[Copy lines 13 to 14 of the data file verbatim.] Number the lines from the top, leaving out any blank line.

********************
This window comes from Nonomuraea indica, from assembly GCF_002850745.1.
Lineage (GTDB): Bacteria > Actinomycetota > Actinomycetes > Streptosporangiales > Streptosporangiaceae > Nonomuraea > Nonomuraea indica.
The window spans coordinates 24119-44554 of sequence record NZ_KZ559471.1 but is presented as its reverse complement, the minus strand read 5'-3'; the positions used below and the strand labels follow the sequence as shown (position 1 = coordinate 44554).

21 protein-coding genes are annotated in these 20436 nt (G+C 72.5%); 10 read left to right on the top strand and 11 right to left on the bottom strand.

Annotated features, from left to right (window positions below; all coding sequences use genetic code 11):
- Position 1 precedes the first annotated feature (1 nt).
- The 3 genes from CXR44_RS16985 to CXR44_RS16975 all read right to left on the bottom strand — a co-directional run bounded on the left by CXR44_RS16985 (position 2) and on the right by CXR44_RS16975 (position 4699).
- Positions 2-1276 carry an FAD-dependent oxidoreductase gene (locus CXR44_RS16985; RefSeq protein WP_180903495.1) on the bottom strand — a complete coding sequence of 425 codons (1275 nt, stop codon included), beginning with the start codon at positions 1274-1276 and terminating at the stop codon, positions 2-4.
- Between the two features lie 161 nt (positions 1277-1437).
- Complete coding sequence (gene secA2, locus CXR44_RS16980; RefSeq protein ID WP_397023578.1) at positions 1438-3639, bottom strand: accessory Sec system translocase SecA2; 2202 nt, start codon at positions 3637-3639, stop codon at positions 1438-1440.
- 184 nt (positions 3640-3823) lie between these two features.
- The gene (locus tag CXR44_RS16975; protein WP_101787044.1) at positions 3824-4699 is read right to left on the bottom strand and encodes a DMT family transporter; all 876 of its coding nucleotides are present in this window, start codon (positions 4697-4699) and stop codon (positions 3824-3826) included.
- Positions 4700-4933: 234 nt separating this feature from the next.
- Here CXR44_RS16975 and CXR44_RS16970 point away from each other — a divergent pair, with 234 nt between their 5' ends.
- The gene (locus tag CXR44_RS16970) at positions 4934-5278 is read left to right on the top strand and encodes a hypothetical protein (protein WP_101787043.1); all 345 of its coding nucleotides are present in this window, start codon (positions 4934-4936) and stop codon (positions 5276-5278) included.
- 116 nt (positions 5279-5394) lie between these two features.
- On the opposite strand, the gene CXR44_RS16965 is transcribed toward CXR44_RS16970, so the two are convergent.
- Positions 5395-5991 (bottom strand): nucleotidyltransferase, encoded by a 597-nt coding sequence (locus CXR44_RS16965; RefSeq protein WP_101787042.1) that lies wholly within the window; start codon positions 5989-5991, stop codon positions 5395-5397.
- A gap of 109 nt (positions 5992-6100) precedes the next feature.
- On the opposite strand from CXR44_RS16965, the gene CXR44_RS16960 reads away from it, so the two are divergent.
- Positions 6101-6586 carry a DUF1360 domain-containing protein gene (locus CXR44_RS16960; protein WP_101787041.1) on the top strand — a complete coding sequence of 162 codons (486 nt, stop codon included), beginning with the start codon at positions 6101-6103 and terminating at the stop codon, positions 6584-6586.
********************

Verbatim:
- Positions 4700-4933: 234 nt separating this feature from the next.
- Here CXR44_RS16975 and CXR44_RS16970 point away from each other — a divergent pair, with 234 nt between their 5' ends.